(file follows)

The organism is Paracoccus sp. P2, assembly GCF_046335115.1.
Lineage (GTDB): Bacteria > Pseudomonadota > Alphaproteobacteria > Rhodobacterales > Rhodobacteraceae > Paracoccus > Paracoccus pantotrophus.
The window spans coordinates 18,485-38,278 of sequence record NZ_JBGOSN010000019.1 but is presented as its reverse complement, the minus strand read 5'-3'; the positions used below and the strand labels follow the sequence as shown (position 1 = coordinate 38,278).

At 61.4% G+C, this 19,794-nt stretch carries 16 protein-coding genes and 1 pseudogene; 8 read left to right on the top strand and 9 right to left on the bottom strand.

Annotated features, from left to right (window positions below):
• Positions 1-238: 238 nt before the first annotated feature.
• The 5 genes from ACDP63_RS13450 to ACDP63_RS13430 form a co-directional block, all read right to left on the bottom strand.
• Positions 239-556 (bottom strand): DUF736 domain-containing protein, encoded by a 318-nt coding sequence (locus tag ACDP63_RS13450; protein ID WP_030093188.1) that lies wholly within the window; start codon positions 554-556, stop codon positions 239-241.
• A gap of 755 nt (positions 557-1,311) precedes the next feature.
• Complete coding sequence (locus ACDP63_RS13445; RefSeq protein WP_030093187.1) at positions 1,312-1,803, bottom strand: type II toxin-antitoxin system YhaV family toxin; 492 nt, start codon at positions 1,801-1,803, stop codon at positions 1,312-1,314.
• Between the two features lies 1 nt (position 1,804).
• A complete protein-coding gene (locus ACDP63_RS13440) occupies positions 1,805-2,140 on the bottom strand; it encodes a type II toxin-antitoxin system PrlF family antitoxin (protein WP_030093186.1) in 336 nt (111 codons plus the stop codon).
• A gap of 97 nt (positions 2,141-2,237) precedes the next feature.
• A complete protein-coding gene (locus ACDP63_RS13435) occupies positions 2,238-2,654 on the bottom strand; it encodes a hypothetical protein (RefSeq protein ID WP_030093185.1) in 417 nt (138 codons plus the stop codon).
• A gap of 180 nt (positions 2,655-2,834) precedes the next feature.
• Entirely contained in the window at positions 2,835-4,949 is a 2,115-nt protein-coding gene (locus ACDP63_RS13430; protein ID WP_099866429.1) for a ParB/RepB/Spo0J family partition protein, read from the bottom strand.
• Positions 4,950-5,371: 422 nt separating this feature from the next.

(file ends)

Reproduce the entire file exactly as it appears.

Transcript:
The organism is Paracoccus sp. P2, assembly GCF_046335115.1.
Lineage (GTDB): Bacteria > Pseudomonadota > Alphaproteobacteria > Rhodobacterales > Rhodobacteraceae > Paracoccus > Paracoccus pantotrophus.
The window spans coordinates 18,485-38,278 of sequence record NZ_JBGOSN010000019.1 but is presented as its reverse complement, the minus strand read 5'-3'; the positions used below and the strand labels follow the sequence as shown (position 1 = coordinate 38,278).

At 61.4% G+C, this 19,794-nt stretch carries 16 protein-coding genes and 1 pseudogene; 8 read left to right on the top strand and 9 right to left on the bottom strand.

Annotated features, from left to right (window positions below):
• Positions 1-238: 238 nt before the first annotated feature.
• The 5 genes from ACDP63_RS13450 to ACDP63_RS13430 form a co-directional block, all read right to left on the bottom strand.
• Positions 239-556 (bottom strand): DUF736 domain-containing protein, encoded by a 318-nt coding sequence (locus tag ACDP63_RS13450; protein ID WP_030093188.1) that lies wholly within the window; start codon positions 554-556, stop codon positions 239-241.
• A gap of 755 nt (positions 557-1,311) precedes the next feature.
• Complete coding sequence (locus ACDP63_RS13445; RefSeq protein WP_030093187.1) at positions 1,312-1,803, bottom strand: type II toxin-antitoxin system YhaV family toxin; 492 nt, start codon at positions 1,801-1,803, stop codon at positions 1,312-1,314.
• Between the two features lies 1 nt (position 1,804).
• A complete protein-coding gene (locus ACDP63_RS13440) occupies positions 1,805-2,140 on the bottom strand; it encodes a type II toxin-antitoxin system PrlF family antitoxin (protein WP_030093186.1) in 336 nt (111 codons plus the stop codon).
• A gap of 97 nt (positions 2,141-2,237) precedes the next feature.
• A complete protein-coding gene (locus ACDP63_RS13435) occupies positions 2,238-2,654 on the bottom strand; it encodes a hypothetical protein (RefSeq protein ID WP_030093185.1) in 417 nt (138 codons plus the stop codon).
• A gap of 180 nt (positions 2,655-2,834) precedes the next feature.
• Entirely contained in the window at positions 2,835-4,949 is a 2,115-nt protein-coding gene (locus ACDP63_RS13430; protein ID WP_099866429.1) for a ParB/RepB/Spo0J family partition protein, read from the bottom strand.
• Positions 4,950-5,371: 422 nt separating this feature from the next.